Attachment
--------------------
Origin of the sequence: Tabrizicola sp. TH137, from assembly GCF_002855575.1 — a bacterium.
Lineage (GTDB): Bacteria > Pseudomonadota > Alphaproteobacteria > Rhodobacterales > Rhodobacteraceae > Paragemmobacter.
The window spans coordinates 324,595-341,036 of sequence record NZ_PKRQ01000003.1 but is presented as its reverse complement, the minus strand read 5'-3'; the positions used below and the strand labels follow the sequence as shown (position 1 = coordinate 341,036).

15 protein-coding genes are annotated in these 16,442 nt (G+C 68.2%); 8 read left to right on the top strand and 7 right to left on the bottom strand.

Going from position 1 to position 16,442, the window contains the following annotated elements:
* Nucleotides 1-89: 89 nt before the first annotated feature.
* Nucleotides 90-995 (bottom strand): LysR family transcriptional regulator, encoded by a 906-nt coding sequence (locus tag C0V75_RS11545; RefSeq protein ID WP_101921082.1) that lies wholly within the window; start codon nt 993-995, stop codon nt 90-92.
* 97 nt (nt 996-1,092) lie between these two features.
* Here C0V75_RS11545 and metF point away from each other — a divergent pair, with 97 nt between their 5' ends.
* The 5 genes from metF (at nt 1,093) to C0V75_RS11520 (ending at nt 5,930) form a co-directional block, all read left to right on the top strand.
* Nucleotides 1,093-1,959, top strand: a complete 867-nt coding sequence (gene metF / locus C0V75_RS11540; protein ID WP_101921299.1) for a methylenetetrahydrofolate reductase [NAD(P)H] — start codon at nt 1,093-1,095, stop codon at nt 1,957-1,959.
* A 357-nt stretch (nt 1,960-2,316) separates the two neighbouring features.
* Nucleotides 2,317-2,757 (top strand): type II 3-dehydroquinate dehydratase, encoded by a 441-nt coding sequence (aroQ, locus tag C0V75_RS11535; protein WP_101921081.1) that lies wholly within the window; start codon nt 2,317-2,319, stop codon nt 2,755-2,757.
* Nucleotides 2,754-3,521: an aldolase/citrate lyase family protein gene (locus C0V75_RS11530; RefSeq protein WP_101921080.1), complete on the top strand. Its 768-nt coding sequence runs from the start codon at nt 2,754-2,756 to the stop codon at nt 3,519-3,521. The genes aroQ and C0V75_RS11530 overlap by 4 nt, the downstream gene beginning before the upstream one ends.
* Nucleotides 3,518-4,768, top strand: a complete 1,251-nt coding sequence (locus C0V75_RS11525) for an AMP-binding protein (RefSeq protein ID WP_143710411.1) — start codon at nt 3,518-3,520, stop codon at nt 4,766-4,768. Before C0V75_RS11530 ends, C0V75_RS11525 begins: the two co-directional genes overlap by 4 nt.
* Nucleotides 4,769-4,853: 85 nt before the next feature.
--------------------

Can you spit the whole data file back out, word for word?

Origin of the sequence: Tabrizicola sp. TH137, from assembly GCF_002855575.1 — a bacterium.
Lineage (GTDB): Bacteria > Pseudomonadota > Alphaproteobacteria > Rhodobacterales > Rhodobacteraceae > Paragemmobacter.
The window spans coordinates 324,595-341,036 of sequence record NZ_PKRQ01000003.1 but is presented as its reverse complement, the minus strand read 5'-3'; the positions used below and the strand labels follow the sequence as shown (position 1 = coordinate 341,036).

15 protein-coding genes are annotated in these 16,442 nt (G+C 68.2%); 8 read left to right on the top strand and 7 right to left on the bottom strand.

Going from position 1 to position 16,442, the window contains the following annotated elements:
* Nucleotides 1-89: 89 nt before the first annotated feature.
* Nucleotides 90-995 (bottom strand): LysR family transcriptional regulator, encoded by a 906-nt coding sequence (locus tag C0V75_RS11545; RefSeq protein ID WP_101921082.1) that lies wholly within the window; start codon nt 993-995, stop codon nt 90-92.
* 97 nt (nt 996-1,092) lie between these two features.
* Here C0V75_RS11545 and metF point away from each other — a divergent pair, with 97 nt between their 5' ends.
* The 5 genes from metF (at nt 1,093) to C0V75_RS11520 (ending at nt 5,930) form a co-directional block, all read left to right on the top strand.
* Nucleotides 1,093-1,959, top strand: a complete 867-nt coding sequence (gene metF / locus C0V75_RS11540; protein ID WP_101921299.1) for a methylenetetrahydrofolate reductase [NAD(P)H] — start codon at nt 1,093-1,095, stop codon at nt 1,957-1,959.
* A 357-nt stretch (nt 1,960-2,316) separates the two neighbouring features.
* Nucleotides 2,317-2,757 (top strand): type II 3-dehydroquinate dehydratase, encoded by a 441-nt coding sequence (aroQ, locus tag C0V75_RS11535; protein WP_101921081.1) that lies wholly within the window; start codon nt 2,317-2,319, stop codon nt 2,755-2,757.
* Nucleotides 2,754-3,521: an aldolase/citrate lyase family protein gene (locus C0V75_RS11530; RefSeq protein WP_101921080.1), complete on the top strand. Its 768-nt coding sequence runs from the start codon at nt 2,754-2,756 to the stop codon at nt 3,519-3,521. The genes aroQ and C0V75_RS11530 overlap by 4 nt, the downstream gene beginning before the upstream one ends.
* Nucleotides 3,518-4,768, top strand: a complete 1,251-nt coding sequence (locus C0V75_RS11525) for an AMP-binding protein (RefSeq protein ID WP_143710411.1) — start codon at nt 3,518-3,520, stop codon at nt 4,766-4,768. Before C0V75_RS11530 ends, C0V75_RS11525 begins: the two co-directional genes overlap by 4 nt.
* Nucleotides 4,769-4,853: 85 nt before the next feature.